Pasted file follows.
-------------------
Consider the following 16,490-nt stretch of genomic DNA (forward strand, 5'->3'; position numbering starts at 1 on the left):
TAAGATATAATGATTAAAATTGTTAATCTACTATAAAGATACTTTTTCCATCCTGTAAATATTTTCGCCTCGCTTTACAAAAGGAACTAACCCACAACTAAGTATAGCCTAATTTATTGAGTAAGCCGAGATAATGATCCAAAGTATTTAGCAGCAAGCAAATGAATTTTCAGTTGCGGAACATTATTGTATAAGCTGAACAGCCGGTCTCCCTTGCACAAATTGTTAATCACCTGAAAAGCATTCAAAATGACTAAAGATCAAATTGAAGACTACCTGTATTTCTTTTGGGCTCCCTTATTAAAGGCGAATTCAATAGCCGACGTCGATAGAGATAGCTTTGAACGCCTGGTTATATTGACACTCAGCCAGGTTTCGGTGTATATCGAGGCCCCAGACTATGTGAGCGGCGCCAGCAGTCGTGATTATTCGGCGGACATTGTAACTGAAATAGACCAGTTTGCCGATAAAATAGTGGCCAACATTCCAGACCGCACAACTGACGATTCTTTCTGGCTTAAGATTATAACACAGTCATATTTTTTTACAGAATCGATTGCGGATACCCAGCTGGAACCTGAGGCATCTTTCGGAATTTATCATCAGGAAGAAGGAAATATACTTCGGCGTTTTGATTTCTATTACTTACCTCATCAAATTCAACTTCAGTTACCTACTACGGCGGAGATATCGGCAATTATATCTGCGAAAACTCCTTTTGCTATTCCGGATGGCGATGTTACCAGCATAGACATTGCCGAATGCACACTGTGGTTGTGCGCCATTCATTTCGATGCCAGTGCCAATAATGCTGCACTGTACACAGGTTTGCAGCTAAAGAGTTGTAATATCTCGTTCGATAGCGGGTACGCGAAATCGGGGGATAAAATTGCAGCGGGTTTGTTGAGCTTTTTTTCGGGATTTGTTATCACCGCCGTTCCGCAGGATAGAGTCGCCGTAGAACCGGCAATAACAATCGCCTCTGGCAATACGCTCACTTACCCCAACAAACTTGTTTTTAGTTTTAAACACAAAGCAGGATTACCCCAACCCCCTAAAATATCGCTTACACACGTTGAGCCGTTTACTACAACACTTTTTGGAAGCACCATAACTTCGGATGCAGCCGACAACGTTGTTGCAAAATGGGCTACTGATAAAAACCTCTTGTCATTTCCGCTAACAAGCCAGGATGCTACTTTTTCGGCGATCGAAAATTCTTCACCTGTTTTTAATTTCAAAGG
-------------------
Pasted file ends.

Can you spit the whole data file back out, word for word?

Consider the following 16,490-nt stretch of genomic DNA (forward strand, 5'->3'; position numbering starts at 1 on the left):
TAAGATATAATGATTAAAATTGTTAATCTACTATAAAGATACTTTTTCCATCCTGTAAATATTTTCGCCTCGCTTTACAAAAGGAACTAACCCACAACTAAGTATAGCCTAATTTATTGAGTAAGCCGAGATAATGATCCAAAGTATTTAGCAGCAAGCAAATGAATTTTCAGTTGCGGAACATTATTGTATAAGCTGAACAGCCGGTCTCCCTTGCACAAATTGTTAATCACCTGAAAAGCATTCAAAATGACTAAAGATCAAATTGAAGACTACCTGTATTTCTTTTGGGCTCCCTTATTAAAGGCGAATTCAATAGCCGACGTCGATAGAGATAGCTTTGAACGCCTGGTTATATTGACACTCAGCCAGGTTTCGGTGTATATCGAGGCCCCAGACTATGTGAGCGGCGCCAGCAGTCGTGATTATTCGGCGGACATTGTAACTGAAATAGACCAGTTTGCCGATAAAATAGTGGCCAACATTCCAGACCGCACAACTGACGATTCTTTCTGGCTTAAGATTATAACACAGTCATATTTTTTTACAGAATCGATTGCGGATACCCAGCTGGAACCTGAGGCATCTTTCGGAATTTATCATCAGGAAGAAGGAAATATACTTCGGCGTTTTGATTTCTATTACTTACCTCATCAAATTCAACTTCAGTTACCTACTACGGCGGAGATATCGGCAATTATATCTGCGAAAACTCCTTTTGCTATTCCGGATGGCGATGTTACCAGCATAGACATTGCCGAATGCACACTGTGGTTGTGCGCCATTCATTTCGATGCCAGTGCCAATAATGCTGCACTGTACACAGGTTTGCAGCTAAAGAGTTGTAATATCTCGTTCGATAGCGGGTACGCGAAATCGGGGGATAAAATTGCAGCGGGTTTGTTGAGCTTTTTTTCGGGATTTGTTATCACCGCCGTTCCGCAGGATAGAGTCGCCGTAGAACCGGCAATAACAATCGCCTCTGGCAATACGCTCACTTACCCCAACAAACTTGTTTTTAGTTTTAAACACAAAGCAGGATTACCCCAACCCCCTAAAATATCGCTTACACACGTTGAGCCGTTTACTACAACACTTTTTGGAAGCACCATAACTTCGGATGCAGCCGACAACGTTGTTGCAAAATGGGCTACTGATAAAAACCTCTTGTCATTTCCGCTAACAAGCCAGGATGCTACTTTTTCGGCGATCGAAAATTCTTCACCTGTTTTTAATTTCAAAGG